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FISHERS — Despite being a brand-new facility, the Hamilton County Humane Society’s animal shelter is full.

The shelter, which opened in April, is no-kill – so the animals who temporarily call it home aren’t at risk of being euthanized. However, due to the sheer number of animals, the attention and individualized care each will receive is at risk.

There is something you can do to help ease the burden of an overcapacity shelter – which is of course to adopt or foster. 

Shiloh is a one-eyed pitbull terrier mix. She’s lived in the Hamilton County Humane Society’s shelter for a few months… but if you ask Senior Communications Manager Megan Davis that’s a few months too long. 

“She is one of the most incredible dogs. She’s incredibly playful,” Davis said. “She loves to play with toys, and she loves humans.”

Curled up with her favorite blanket, Shiloh is just one of the hundreds of animals up for adoption here, not only is the shelter full… it’s overcapacity at the moment. 

“Capacity in this building is 350 animals which is almost double from our old building. But right now, we have 420 animals currently in our care,” Davis said. “We’ve relied heavily on our foster network, to pull this off, these amazing individuals and families who are able to come to our building and take animals home whether they’re sick or recovering from surgery – need a stress break or because we’re full like today.”

420 animals all waiting, counting on you to walk past their gleaming glass gates. 

“That’s something that in our old facility, you know, we had those steel caged bars on the front of our kennels and here it’s all glass,” Davis said. “So, they’re really getting to interact with people which is a huge difference.”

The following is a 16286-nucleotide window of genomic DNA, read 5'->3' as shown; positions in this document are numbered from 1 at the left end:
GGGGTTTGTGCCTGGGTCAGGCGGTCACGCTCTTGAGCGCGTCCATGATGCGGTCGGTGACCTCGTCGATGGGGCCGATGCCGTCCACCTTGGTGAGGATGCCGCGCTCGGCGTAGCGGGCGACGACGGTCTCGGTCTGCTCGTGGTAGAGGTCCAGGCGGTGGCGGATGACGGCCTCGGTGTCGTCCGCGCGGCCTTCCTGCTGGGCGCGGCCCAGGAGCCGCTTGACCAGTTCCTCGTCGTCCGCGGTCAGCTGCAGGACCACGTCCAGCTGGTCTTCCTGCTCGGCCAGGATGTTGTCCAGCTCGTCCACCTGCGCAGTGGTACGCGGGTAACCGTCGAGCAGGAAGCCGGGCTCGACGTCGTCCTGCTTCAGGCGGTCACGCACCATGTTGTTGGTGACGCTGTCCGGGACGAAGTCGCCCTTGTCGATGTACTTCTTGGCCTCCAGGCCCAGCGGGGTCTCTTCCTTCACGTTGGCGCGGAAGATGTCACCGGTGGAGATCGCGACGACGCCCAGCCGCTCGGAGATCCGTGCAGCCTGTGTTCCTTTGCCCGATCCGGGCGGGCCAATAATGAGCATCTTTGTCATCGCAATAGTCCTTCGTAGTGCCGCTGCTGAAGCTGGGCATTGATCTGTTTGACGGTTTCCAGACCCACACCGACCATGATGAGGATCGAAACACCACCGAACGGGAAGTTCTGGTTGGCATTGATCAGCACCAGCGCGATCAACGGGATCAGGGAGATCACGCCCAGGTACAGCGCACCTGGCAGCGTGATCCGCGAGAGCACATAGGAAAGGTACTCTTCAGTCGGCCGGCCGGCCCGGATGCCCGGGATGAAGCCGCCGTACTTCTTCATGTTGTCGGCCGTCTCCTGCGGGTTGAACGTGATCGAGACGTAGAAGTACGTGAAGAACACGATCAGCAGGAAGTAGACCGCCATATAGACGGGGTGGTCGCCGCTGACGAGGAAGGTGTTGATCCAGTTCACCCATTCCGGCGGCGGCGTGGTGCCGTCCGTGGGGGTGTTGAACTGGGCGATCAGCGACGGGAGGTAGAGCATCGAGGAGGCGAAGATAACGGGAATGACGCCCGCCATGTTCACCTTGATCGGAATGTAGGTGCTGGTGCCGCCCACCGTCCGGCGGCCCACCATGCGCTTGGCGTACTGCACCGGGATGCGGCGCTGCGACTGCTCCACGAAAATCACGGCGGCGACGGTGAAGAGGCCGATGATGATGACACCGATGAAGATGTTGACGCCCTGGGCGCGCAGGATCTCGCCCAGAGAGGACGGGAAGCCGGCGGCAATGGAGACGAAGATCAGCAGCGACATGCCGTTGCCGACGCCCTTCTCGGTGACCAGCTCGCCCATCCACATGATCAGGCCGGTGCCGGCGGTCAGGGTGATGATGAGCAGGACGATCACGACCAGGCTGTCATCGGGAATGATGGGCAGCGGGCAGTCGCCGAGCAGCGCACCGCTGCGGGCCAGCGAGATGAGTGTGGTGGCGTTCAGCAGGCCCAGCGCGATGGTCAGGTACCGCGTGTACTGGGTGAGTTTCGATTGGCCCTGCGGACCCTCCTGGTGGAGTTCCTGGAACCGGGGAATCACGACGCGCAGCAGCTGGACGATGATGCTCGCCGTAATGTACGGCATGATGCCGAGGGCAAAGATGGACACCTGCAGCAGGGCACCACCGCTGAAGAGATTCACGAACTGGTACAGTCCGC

For all the new shelter offers – it is still stressful for the animals, especially when overcrowded. It’s loud and made to be a temporary home. 

“As amazing as this building is, some animals just don’t thrive here. They’re very stressed out. And seeing them here, that’s not always their true personalities,” Davis said. “Give them some time. Come here and meet the animals that you’re interested in and give them a couple weeks in your home. To see adopters and families walk through these kennels and Catteries and watch them interact with these animals… it’s not only the highlight for us but also the highlight to those animals.”

Animals like Mia, a cat who was adopted by sixteen-year-old Abigail Phillips Thursday afternoon. 

“As soon as they opened the box she just jumped out and was running around the room and she was super playful so, that’s what made me want her,” Phillips said. “We came in and pretty much right away they just let us go and look at all the cats, they had four different rooms and we just, they let us roam around and look at all of them and then they let us pick a few that we wanted to meet, put us in a room with them and just got to play with them a little bit and it was really fun.”

If you give any one of the hundreds of animals inside a chance… it’s likely, you’ll wind up in a similar situation.

“There’s so many incredible animals in this building right now… we guarantee that we’ll be able to find the right one for you and help you find your new furry family member,” Davis said. “Adopting is so important to these animals. It means a second chance to live, love, and be loved which is what we’re all about here.”

If you’re interested in adopting any of the animals currently residing in the shelter you can see them all, fill out an application or schedule a visit on their website

Saturday, July 31st, the shelter will host their 13th annual Wine, Wags & Whiskers event from 6-9 p.m. at the Embassy Suites in Noblesville to help raise money for the Humane Society.